Out of Huaraz there is a road. Its a road that begins with tarmac, albeit tarmac with surprise pot-holes around cormers and sections of mud where the cliff collapsed across it one evening having been unable to withstand the rain just a little bit longer. It was raining last night as it happens, so some of these slips were still in the "little man with a spade trying to move several tonnes of mud and tapir-sized rocks off the road" stage (apologies for the similie there, I've worked with a tapir, you see, so I know for a fact the rocks were the same size as one. Go to the zoo if you want a better mental picture). This less-than-pristine tarmac continues for about 100km, maybe a little less, then becomes a gravel-and-other-substances road for 70-odd km, before returning to actually very good tarmac indeed. Its the 70-odd km that deserve a mention here. That's 70-odd km that go by the name of......Duck Canyon (Dah dah daaaahh!!!!).

Ok, its a crap name. Its name is actually Canyon del Pato, and pato in Spanish translates to duck, so I guessed it meant Canyon of the Duck, or Duck Canyon, if you will. I'm hoping, none too secretly as it happens, that "pato" in Quechuan, the local Indian dialect, translates as something like "road that all but the bravest warriors fear to tread" or somesuch, but "pato" just seems a little too short of a word to mean all that.

Anyhow, back to the road, and don't let the name lull you into a false sense of security. Its lucky, I think its fair to say, that I had taken the road less travelled in the preceeding few days, because it was, as it turns out, great training for Duck Canyon. Because of where I had been recently, I had seen nearly everything Duck Canyon had to offer.There was less deep mud in the canyon, and it didn't climb as high as I had expected it to, but that was all that was missing. But its not what was missing that was the significant part; its what it had extra that's important.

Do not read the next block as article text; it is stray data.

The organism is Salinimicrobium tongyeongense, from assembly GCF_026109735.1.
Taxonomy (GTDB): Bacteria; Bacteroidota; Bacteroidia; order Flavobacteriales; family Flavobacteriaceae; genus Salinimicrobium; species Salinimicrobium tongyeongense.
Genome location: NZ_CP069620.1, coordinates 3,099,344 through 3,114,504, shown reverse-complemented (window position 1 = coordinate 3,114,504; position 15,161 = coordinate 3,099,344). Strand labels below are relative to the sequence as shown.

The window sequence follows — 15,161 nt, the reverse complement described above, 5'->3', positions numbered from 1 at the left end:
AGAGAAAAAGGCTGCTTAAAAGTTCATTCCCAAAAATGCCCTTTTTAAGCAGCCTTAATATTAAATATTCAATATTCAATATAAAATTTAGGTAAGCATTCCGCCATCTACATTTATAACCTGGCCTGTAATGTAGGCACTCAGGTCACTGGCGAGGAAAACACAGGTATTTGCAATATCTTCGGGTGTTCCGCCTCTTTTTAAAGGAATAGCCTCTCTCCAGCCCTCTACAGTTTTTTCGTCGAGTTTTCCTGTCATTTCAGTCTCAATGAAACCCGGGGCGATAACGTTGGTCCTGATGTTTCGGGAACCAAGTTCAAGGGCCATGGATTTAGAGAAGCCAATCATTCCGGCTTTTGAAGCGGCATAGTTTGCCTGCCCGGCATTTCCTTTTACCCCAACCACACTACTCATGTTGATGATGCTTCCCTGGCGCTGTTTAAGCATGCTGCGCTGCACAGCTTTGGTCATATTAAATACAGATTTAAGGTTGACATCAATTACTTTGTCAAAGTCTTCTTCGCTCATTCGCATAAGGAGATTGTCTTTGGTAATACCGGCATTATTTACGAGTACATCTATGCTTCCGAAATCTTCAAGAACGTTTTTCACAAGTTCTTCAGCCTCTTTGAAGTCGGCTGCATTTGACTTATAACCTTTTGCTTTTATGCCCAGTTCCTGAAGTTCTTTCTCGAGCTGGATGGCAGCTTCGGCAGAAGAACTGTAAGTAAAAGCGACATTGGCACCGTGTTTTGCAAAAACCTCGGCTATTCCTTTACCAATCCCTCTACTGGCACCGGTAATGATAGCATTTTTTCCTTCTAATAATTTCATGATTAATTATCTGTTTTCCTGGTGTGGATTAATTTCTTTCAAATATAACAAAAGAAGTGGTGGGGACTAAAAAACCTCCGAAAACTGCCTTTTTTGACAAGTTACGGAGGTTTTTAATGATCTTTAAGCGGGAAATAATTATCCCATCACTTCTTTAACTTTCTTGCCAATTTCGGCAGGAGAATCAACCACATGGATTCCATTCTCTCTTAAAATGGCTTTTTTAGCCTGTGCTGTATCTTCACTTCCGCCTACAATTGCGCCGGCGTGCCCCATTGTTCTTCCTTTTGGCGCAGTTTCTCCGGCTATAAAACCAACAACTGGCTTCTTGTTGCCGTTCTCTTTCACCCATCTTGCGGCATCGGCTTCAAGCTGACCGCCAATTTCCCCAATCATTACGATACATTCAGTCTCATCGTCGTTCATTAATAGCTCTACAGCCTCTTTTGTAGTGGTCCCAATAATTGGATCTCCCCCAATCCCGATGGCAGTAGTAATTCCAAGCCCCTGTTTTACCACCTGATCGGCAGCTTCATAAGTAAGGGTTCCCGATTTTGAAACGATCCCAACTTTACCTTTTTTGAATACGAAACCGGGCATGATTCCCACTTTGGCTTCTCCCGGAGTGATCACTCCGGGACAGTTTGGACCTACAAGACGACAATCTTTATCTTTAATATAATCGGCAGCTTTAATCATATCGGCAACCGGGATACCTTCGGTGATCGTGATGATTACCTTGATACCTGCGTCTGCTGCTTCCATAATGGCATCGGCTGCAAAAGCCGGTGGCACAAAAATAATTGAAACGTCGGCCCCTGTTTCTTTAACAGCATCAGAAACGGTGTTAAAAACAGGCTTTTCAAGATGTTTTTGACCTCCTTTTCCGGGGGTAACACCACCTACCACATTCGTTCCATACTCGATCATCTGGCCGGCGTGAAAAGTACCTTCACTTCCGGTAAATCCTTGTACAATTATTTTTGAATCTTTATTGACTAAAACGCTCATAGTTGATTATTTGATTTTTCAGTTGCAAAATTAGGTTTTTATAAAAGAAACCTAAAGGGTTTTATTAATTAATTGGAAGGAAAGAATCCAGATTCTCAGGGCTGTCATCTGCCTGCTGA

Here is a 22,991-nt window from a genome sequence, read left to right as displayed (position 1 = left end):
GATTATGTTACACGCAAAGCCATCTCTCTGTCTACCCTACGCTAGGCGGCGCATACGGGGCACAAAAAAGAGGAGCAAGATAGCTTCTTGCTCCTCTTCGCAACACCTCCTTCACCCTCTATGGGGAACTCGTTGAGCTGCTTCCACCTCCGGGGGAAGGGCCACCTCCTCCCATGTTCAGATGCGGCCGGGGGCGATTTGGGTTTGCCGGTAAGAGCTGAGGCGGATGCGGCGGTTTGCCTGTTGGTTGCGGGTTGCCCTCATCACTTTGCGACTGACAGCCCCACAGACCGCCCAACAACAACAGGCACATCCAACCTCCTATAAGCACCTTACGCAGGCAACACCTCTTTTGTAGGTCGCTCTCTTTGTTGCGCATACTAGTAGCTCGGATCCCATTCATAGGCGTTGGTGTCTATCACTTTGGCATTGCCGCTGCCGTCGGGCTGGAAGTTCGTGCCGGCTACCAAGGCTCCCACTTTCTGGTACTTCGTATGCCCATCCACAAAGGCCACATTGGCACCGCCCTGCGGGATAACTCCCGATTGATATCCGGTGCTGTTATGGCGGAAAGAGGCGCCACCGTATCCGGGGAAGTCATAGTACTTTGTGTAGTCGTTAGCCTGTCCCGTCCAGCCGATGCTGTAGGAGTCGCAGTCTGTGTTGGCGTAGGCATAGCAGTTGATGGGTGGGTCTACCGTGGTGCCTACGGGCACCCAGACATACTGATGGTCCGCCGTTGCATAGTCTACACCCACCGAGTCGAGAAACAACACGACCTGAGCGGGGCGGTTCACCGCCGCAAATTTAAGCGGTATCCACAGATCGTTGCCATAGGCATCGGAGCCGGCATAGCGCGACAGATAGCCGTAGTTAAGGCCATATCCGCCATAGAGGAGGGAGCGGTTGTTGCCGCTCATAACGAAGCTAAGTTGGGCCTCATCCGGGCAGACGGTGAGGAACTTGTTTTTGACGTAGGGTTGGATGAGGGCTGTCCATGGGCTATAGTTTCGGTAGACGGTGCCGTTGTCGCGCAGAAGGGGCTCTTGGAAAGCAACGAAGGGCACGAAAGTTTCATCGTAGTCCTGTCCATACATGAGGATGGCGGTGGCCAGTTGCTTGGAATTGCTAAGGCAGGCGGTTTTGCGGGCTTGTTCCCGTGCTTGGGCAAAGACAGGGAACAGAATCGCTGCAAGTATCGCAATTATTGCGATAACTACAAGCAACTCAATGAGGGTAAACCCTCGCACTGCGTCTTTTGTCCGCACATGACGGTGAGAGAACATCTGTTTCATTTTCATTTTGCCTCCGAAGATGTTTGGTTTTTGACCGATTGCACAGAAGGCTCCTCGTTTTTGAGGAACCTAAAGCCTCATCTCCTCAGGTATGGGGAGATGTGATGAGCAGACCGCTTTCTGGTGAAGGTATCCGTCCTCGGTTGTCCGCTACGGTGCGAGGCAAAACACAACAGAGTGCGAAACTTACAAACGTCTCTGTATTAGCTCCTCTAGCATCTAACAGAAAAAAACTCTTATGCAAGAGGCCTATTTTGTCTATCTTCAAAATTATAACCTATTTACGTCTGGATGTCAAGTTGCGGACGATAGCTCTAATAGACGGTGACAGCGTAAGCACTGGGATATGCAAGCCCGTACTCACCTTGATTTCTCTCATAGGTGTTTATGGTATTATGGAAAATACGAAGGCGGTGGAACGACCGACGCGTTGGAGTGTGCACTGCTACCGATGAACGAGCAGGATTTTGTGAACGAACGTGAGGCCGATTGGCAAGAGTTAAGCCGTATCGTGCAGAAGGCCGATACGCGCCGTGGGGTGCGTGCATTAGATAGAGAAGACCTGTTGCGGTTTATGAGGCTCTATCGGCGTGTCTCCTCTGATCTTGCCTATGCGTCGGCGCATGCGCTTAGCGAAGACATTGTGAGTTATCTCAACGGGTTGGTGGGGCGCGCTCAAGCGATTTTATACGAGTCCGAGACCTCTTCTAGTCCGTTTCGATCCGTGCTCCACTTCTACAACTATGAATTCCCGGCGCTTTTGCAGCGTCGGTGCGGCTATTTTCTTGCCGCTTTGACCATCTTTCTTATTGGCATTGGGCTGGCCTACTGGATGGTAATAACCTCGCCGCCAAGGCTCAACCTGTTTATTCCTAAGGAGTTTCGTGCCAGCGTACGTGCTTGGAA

Imagine, if you will, a raging torrent, fuelled by heavy rains and a catchment area the size of NZ (OK, that might be an exageration a bit, but it was big and raging, for sure, and it had been raining). Now alongside the river, 'pon a high path barely wide enough for a truck with ne'er a protective barrier to be seen, throw in a cocktail of big rocks, potholes, landslips, loose shale, streams, tunnels chipped from the very rock faces themsleves, a drop to near certain death should even a slight mistake be made...but no, I better stop there, lest you have nightmares for a week, and Mother has kittens.

It was not the best surfaced road in Peru, I'll give it that, and the drop-off was genuine, as were the tunnels and other stuff, and speed was once again limited by these factors to a still fairly hairy feeling 30km/h. I tried, I really did, to take video footage as I went along, and I hope it comes out well enough to make Richard even more sorry he stuffed up his bike visa (sorry mate, but you would have loved this road!).